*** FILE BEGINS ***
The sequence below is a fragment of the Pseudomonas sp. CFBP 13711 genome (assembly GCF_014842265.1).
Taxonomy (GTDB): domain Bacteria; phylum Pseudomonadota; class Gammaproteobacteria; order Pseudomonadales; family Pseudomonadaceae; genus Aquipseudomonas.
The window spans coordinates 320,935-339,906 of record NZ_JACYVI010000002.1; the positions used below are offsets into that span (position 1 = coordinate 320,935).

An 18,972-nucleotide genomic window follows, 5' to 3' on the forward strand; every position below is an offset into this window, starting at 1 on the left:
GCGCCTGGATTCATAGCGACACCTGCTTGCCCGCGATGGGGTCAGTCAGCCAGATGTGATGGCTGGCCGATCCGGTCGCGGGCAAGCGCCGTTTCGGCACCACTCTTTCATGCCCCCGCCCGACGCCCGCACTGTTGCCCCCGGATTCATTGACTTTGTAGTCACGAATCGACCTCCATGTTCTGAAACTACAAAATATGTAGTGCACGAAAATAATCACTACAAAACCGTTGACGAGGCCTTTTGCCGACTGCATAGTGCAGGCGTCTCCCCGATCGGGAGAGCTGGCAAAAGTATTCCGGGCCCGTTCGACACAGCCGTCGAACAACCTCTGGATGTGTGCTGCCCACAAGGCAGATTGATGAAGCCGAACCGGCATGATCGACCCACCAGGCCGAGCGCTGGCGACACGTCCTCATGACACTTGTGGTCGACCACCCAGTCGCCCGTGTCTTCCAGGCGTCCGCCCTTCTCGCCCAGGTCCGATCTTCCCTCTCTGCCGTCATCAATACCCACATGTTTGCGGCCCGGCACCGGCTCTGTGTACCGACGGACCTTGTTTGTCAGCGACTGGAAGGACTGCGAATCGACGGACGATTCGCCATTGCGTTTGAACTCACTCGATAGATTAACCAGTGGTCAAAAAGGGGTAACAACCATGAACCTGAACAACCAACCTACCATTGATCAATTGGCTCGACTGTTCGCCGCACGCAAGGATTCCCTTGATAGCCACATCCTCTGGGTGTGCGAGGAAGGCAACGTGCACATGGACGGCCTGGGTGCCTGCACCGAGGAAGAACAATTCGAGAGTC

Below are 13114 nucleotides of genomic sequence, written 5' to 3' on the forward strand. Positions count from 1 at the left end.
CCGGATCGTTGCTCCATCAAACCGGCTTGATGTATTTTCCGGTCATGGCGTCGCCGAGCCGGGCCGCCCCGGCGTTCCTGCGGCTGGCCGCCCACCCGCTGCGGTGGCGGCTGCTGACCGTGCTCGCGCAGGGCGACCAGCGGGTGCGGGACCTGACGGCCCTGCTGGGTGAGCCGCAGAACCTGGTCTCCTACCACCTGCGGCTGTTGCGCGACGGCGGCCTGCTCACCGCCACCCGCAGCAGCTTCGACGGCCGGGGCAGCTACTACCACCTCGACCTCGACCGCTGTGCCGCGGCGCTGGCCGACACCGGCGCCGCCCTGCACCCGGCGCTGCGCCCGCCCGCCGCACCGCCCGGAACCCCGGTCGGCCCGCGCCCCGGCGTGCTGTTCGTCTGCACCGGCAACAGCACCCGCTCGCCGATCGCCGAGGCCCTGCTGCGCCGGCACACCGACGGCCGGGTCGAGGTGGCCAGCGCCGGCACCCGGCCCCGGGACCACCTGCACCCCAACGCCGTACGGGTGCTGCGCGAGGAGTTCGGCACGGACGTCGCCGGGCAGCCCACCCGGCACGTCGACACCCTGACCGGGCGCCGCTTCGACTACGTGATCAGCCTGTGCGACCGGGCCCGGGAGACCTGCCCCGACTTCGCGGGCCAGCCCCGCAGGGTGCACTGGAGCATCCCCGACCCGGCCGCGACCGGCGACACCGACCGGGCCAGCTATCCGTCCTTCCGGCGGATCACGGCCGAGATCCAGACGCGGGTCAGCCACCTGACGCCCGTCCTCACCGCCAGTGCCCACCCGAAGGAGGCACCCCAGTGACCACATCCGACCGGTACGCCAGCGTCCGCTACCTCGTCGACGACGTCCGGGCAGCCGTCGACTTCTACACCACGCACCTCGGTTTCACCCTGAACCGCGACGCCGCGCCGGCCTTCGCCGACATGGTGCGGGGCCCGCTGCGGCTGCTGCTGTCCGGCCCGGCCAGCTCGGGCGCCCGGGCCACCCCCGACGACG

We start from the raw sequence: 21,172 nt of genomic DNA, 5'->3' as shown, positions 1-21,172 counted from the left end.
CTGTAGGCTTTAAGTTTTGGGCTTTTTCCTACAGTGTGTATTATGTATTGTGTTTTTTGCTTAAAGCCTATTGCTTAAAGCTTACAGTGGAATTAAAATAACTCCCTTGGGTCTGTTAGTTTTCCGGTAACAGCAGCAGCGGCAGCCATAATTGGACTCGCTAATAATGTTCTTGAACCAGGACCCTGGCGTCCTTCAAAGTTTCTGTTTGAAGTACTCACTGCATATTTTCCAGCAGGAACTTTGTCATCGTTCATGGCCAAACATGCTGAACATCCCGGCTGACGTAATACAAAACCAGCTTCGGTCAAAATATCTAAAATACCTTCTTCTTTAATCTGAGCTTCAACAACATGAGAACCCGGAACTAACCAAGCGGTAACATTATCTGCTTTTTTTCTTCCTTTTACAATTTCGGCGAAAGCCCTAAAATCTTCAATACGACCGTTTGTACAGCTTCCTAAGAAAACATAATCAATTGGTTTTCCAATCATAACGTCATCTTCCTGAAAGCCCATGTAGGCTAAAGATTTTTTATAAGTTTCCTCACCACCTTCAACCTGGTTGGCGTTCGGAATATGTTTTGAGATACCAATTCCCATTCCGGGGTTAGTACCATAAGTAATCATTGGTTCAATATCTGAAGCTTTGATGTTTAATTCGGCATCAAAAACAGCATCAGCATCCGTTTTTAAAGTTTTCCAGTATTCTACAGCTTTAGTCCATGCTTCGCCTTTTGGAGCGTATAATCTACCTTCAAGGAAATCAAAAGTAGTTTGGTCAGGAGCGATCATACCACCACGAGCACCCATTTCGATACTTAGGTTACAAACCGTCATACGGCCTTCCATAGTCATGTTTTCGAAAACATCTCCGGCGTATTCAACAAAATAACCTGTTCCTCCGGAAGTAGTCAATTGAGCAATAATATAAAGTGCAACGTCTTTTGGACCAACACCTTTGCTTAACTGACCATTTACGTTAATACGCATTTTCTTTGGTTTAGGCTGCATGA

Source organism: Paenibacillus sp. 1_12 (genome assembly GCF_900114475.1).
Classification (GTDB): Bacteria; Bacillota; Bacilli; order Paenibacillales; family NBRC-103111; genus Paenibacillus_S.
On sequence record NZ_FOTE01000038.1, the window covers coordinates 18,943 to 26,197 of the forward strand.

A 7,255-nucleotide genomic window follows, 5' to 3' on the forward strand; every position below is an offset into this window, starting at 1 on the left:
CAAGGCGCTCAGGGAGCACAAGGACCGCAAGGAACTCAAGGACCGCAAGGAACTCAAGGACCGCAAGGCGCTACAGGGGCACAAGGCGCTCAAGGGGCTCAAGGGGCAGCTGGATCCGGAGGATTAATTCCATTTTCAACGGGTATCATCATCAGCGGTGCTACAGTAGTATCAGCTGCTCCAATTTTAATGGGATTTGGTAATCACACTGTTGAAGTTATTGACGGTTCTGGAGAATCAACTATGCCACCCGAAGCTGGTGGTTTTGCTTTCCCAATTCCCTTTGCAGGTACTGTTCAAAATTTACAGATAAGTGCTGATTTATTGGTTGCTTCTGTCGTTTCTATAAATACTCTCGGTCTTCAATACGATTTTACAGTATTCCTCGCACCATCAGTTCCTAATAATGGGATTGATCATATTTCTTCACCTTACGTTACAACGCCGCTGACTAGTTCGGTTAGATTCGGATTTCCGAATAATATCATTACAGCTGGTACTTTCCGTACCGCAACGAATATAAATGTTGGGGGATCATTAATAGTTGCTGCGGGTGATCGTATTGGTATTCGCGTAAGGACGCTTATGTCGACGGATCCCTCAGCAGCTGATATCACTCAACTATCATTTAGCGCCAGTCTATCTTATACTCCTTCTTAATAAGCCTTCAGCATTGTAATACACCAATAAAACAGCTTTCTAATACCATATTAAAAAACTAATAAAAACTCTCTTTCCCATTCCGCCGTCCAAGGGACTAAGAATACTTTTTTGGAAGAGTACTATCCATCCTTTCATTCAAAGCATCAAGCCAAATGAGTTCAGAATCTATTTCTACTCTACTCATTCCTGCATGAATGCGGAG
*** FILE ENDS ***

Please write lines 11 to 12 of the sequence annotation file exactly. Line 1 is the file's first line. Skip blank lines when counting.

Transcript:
Classification (GTDB): Bacteria; Bacillota; Bacilli; order Paenibacillales; family NBRC-103111; genus Paenibacillus_S.
On sequence record NZ_FOTE01000038.1, the window covers coordinates 18,943 to 26,197 of the forward strand.